Reading Frederick Douglass
More about Frederick Douglass
Below you will find articles, speeches, histories, teacher resources and more that start to put Douglass’s speech in a variety of contexts. This resource makes no pretense at completeness. However, we hope you will find a tour through this page rewarding. This list was compiled by Mass Humanities.
By Frederick Douglass
- Frederick Douglass, Narrative of the Life of Frederick Douglass, Foreword by Wendell Phillips. 1845: Boston, The Antislavery Office. 1846 edition, scanned and reformatted by Forgotten Books
- Frederick Douglass, My Bondage and My Freedom (New York: Miller, Orton, & Company, 1857)
- Frederick Douglass Papers Edition
- Frederick Douglass Papers, Library of Congress
- An online collection of Frederick Douglass’ writings and speeches from 1845 to 1894 can be found on TeachingAmericanHistory.Org, including Douglass’ words in response to the Emancipation Proclamation and the enlistment of African-American men in the Union Army.
About Frederick Douglass or his work
- Charles W. Chesnutt. Frederick Douglass. Boston: Small, Maynard, 1899
- Frederick Douglass (1818-1895) Timeline
Frederick Douglass in Vermont
- Objections to the Anti-Slavery Movement page on the Vermont Historical Society website
- VPR commentary by Jane Williamson, Executive Director of the Rokeby Museum
Frederick Douglass in Massachusetts
- Slavery and the Fourth of July
- Reading Frederick Douglass during the Presidency of Barack Obama, Mass Humanities Newsletter, Spring 2009
- Public Speaking in an Outspoken Age This section of the E Pluribus Unum Project: America in the 1770s, 1850s, and 1920s, offers a discussion of the role oratory played in the debate over slavery.
- Abraham Lincoln, “Emancipation Proclamation,” January 1, 1863
- Nast, Thomas, “The Ignorant Vote—Honors are Easy” (Cartoon), Harper’s Weekly, v. 20. N. 1041. New York: December 9, 1876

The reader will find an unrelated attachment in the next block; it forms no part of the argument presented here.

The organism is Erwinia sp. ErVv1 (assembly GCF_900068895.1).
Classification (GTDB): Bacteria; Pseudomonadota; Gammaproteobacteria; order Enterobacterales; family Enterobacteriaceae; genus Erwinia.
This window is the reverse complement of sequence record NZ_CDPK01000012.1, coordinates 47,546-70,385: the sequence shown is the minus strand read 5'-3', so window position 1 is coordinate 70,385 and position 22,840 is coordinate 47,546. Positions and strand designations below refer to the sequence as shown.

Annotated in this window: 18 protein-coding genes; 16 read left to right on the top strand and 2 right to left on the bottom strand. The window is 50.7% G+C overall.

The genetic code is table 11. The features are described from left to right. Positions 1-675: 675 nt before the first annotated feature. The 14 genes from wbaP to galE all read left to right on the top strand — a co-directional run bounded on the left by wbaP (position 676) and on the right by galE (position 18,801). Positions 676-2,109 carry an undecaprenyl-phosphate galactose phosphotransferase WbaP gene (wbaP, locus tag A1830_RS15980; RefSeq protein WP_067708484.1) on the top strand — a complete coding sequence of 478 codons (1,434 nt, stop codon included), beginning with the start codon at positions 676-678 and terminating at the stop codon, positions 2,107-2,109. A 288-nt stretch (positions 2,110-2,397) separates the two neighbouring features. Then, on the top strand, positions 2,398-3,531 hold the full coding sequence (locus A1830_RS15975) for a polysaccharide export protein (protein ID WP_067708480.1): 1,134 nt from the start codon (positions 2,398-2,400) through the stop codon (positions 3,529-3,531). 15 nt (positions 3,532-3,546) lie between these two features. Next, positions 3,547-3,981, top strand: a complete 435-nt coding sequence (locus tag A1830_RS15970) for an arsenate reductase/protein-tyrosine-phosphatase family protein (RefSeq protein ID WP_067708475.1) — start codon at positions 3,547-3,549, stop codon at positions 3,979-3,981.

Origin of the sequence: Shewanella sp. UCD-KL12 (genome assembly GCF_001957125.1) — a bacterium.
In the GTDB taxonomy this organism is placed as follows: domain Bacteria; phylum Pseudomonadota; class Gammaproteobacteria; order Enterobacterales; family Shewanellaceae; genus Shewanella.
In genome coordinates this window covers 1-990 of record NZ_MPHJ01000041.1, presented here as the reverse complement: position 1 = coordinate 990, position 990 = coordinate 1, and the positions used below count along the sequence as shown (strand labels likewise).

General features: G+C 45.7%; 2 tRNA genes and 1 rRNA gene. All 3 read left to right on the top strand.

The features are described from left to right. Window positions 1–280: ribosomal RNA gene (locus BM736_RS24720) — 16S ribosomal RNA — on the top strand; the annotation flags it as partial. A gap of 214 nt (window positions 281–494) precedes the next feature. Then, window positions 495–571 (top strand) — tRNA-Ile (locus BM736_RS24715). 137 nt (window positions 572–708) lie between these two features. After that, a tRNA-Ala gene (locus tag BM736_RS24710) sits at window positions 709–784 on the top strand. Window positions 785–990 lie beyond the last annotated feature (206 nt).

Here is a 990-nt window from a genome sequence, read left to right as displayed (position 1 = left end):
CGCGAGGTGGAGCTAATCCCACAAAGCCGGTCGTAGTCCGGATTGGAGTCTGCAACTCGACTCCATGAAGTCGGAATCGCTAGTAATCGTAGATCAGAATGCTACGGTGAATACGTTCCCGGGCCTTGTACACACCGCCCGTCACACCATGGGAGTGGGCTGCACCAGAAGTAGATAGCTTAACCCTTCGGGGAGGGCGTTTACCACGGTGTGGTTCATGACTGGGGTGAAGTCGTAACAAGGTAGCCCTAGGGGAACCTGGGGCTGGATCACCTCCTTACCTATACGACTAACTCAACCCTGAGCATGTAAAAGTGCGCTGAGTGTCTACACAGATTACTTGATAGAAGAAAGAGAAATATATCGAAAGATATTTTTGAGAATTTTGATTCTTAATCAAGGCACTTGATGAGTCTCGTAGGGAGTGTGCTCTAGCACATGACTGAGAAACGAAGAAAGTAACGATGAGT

- “The Mob in New York,” New York Times, v. 12, 15 July, 1863
A Selection of Relevant Web Resources
- The African American Odyssey: A Quest for Full Citizenship This project of the American Memory initiative showcases more than 240 items, including books, government documents, manuscripts, maps, musical scores, plays, films, and recordings from the African American collections of the Library of Congress.
- Library of Congress: Today in History, September 3. “On Monday, the third day of September, 1838, in accordance with my resolution, I bade farewell to the city of Baltimore, and to that slavery which had been my abhorrence from childhood.” An informative essay that is heavily linked to Douglass resources.
- American Abolitionism Developed by faculty members and graduate students at Indiana University-Purdue University at Indianapolis, this project offers a number of resources for those interested in studying the American Abolitionist Movement.
- “Been Here So Long”: Selections from the WPA American Slave Narratives
- Born in Slavery: Slave Narratives from the Federal Writers’ Project Born in Slavery contains more than 2,300 first-person accounts of slavery and 500 black-and-white photographs of former slaves. These narratives were collected in the 1930s as part of the Federal Writers’ Project of the Works Progress Administration (WPA) and assembled and microfilmed in 1941 as the seventeen-volume Slave Narratives: A Folk History of Slavery in the United States from Interviews with Former Slaves.
- The Dred Scott Decision and its Bitter Legacy an online exhibition from the Gilder Lehrman Institute for American History
- The Gilder Lehrman Center for the Study of Slavery, Resistance, and Abolition at Yale University, is dedicated to the investigation and dissemination of knowledge concerning all aspects of chattel slavery and its destruction.
An Interesting Take
- Claudia Anderson, “Parallel Lives: Frederick Douglass, Ayaan Hirsi Ali, and the Flight to Freedom,” The Weekly Standard 06/23/2008 (Volume 013, Issue 39)
Lesson Plans – Curriculum for teaching on Slavery, Abolition Movement and Frederick Douglass
Forward March: Continuing Frederick Douglass’ Footsteps This National Park Service “Teaching with Museum Collections” Lesson Plan includes a curriculum guide to accompany a visit to the Frederick Douglass National Historic Site at Cedar Hill, Douglass’ home in Washington, D.C., from 1877-1895. Suitable for Multiple grades.
The Ongoing Struggle for Freedom: Frederick Douglass Video Lesson Plan This is provided by C-SPAN to educate teachers how to introduce topics such as Freedom, Race, and Language in American History. Intended for 8th Grade and up.
The Great Debate Lesson Plan: Slavery in the U.S. Constitution Discusses Constitutional Racism and the Afro-American experience during the Reconstruction. Intended for Middle School students grades 6-8.
Interesting Texts/News Articles/Videos that could be incorporated into lesson plan
Gilder Lehrman Institute of American History: Historians on Record Podcasts Provides lectures from numerous credible historians and scholars on historical documents, people, and events (Not an actual lesson plan, just teaching material). Intended for High School Students and up.
For Slavery and Abolition teaching resources see: www.gilderlehrman.org/institute/era_slaveryabolition.php